4

More generally, the equation you are solving is \begin{equation} \frac{\partial u}{\partial t} = \nabla \cdot \left( D(x) \nabla u \right) \quad , \end{equation} where the first nabla operator represents the divergence operator, and the second represents the gradient operator. Your equation is the special case for a one-dimensional cartesian coordinate ...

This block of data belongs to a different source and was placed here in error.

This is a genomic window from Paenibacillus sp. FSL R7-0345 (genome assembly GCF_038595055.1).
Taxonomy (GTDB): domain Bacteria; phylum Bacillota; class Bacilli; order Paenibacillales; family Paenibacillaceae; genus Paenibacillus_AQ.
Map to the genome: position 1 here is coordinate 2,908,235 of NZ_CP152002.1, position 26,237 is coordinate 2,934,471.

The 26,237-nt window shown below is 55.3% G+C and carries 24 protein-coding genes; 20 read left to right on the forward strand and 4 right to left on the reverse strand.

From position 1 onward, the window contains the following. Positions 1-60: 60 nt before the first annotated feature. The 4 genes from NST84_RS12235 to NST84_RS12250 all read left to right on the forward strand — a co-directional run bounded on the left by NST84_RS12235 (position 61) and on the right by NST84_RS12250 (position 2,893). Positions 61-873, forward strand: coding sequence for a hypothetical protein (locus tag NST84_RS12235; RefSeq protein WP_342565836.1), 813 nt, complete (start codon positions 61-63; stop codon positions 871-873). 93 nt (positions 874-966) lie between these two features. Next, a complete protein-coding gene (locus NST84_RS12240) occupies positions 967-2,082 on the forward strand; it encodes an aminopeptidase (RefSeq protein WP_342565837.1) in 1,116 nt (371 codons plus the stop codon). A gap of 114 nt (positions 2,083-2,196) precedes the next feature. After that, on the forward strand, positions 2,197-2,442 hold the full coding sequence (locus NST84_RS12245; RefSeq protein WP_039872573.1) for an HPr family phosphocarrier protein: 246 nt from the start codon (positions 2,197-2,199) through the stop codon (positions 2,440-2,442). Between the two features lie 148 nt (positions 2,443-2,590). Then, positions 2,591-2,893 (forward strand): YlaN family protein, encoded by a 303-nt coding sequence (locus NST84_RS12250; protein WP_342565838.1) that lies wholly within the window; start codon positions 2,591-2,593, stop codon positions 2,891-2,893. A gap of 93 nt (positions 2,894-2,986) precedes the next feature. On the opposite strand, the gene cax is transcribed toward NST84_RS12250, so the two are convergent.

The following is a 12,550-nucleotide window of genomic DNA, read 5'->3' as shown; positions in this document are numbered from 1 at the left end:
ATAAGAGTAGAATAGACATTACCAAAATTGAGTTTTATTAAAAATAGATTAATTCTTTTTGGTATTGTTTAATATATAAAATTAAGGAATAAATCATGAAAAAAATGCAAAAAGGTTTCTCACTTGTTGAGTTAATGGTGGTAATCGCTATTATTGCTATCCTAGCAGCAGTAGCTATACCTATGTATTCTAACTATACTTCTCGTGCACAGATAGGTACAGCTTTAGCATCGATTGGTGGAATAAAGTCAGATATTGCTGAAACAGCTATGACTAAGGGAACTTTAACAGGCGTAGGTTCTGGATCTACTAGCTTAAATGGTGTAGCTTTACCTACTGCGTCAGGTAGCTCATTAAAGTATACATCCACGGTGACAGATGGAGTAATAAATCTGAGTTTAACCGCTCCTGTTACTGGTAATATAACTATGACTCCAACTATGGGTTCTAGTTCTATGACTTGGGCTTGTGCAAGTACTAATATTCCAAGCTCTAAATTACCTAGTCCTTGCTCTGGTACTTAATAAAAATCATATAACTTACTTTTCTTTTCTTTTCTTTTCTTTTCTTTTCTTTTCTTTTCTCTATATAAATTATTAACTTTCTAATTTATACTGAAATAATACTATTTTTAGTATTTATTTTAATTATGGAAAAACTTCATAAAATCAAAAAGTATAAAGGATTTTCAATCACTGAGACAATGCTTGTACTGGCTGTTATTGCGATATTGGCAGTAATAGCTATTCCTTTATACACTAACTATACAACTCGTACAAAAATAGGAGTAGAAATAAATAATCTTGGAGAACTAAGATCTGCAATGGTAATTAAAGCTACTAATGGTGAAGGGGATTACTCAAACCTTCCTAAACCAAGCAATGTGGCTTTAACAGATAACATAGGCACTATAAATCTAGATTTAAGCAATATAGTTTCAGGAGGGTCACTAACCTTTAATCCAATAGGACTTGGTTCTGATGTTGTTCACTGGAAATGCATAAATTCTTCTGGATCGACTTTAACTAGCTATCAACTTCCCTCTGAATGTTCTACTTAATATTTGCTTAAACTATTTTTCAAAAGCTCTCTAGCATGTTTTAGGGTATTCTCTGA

3